An all-star virtuoso, he came to prominence in the 1920s, influencing countless musicians with both his daring trumpet style and unique vocals.
Armstrong’s charismatic stage presence impressed not only the jazz world but all of popular music. He recorded several classic songs throughout his career, including When The Saints Go Marching In, Heebie Jeebies, Mack The Knife, Star Dust, La Vie En Rose, Hello Dolly!, and What A Wonderful World.
Satchmo Factoid: In 1988, Armstrong’s recording of What A Wonderful World appeared in the film Good Morning, Vietnam and was re-released as a single, hitting No. 32 on the Billboard Hot 100 chart … 17 years after his death.
1988 – An explosion ripped through an oil rig in the North Sea, killing 167 workers. It was the worst offshore oil-rig disaster in history.
The Piper Alpha rig, which was the largest in the North Sea, was owned by Occidental Oil and had approximately 225 workers onboard at the time of the explosion. It was located about 120 miles off the northeast coast of Scotland.
A gas leak led to a massive explosion and fire on the rig. A fireball 350 feet high erupted from the platform, emitting toxic fumes that overwhelmed and exacted a deadly toll.
1994 – Forrest Gump opened in U.S. theaters. A huge box-office success, the film starred Tom Hanks in the title role of Forrest, a good-hearted man with a low I.Q. who winds up at the center of key cultural and historical events of the second half of the 20th century.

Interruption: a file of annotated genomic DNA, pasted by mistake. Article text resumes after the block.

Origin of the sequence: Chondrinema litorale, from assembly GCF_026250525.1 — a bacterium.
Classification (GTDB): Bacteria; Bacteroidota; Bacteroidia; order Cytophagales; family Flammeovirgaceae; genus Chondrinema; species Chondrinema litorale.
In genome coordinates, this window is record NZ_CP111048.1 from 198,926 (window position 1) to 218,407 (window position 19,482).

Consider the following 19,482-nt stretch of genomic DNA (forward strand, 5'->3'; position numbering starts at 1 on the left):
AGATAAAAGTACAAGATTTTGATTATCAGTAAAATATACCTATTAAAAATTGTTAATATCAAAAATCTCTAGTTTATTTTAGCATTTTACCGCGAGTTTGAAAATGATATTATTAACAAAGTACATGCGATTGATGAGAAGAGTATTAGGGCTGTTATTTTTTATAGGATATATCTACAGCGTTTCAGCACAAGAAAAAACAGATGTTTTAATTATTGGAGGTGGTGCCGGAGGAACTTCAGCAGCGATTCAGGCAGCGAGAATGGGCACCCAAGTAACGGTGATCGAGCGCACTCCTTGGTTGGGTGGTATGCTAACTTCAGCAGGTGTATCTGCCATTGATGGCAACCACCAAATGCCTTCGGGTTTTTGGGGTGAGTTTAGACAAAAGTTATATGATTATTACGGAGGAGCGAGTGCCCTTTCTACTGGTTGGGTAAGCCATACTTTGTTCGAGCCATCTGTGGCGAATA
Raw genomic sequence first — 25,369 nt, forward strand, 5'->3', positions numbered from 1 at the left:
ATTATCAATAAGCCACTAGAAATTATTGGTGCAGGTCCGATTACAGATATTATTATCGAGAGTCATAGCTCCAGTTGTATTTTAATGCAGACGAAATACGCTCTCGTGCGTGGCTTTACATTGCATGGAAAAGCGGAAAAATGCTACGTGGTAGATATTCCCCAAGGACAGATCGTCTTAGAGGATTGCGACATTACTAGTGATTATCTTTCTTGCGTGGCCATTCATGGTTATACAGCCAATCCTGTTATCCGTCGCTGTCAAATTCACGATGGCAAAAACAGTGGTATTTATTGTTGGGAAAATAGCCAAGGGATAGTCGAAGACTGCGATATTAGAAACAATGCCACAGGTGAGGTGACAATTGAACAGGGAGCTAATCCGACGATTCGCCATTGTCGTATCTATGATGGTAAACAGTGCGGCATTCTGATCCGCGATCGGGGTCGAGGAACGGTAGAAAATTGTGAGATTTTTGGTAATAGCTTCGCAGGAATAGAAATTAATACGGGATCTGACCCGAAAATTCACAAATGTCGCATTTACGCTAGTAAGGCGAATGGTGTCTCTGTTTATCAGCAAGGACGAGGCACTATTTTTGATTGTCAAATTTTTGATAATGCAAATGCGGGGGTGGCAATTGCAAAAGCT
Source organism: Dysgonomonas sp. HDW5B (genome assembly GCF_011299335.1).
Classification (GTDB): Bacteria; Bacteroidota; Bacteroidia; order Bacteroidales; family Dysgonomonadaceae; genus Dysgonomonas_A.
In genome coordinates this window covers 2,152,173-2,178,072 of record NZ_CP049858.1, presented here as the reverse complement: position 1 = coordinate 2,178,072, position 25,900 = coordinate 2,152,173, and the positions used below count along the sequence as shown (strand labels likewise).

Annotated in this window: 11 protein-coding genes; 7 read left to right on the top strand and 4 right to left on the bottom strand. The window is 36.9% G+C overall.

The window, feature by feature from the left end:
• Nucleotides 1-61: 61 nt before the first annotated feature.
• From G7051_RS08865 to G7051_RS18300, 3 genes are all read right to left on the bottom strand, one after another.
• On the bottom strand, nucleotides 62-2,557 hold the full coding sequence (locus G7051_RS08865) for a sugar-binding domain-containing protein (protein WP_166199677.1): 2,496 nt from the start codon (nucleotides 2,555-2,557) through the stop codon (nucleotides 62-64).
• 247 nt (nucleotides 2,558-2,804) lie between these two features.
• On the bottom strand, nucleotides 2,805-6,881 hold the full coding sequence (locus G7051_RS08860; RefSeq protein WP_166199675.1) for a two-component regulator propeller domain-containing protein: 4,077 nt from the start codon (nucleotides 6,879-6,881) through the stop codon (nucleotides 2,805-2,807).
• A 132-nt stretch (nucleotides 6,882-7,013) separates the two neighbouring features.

The film received 13 Academy Award nominations and took home six Oscars, including Best Picture, Best Actor (Hanks) and Best Director (Robert Zemeckis).
1998 – Roy Rogers, the “King of the Cowboys” who appeared in more than 100 films and rode atop his trusty horse named Trigger in most of them, died of congestive heart failure at the age of 86.
Through the 1940s and into the 1950s, Rogers’ career rode the crest of an incredible wave. For 12 straight years he was the No. 1 Western star at the box office in a magazine poll of theater operators.
His television series, which ran from 1951 to 1957, and thereafter in reruns, had similar appeal.
Roy Factoid: Happy Trails, the duet sung by Rogers and his wife (and co-star) Dale Evans as the closing theme on their television show, was written by Evans.
Members of the Western Writers of America chose it as one of the Top 100 Western songs of all time.
2003 – Buddy Ebsen, who starred in the television series The Beverly Hillbillies and Barnaby Jones, died at the age of 95.
Ebsen first came to attention as Fess Parker’s sidekick in Davy Crockett, but it was his role of Jed Clampett, the easygoing head of a newly rich Ozark family plunked down in Beverly Hills, that made Ebsen a national favorite.
While scorned by most critics, The Beverly Hillbillies attracted as many as 60 million viewers on CBS between 1962 and 1971.
He returned to series TV in 1973 as a private detective in Barnaby Jones, and once again proved the critics wrong when that series lasted until 1980.
Buddy Factoid: If he hadn’t been allergic to aluminum paint, he would have been one of the Yellow Brick Road quartet in the classic The Wizard of Oz.
After 10 days of filming, Ebsen, playing the Tin Man, fell ill because of the aluminum makeup on his skin and was replaced by Jack Haley.
Compiled by Ray Lemire ©2019 RayLemire.com. / Streamingoldies.com. All Rights Reserved.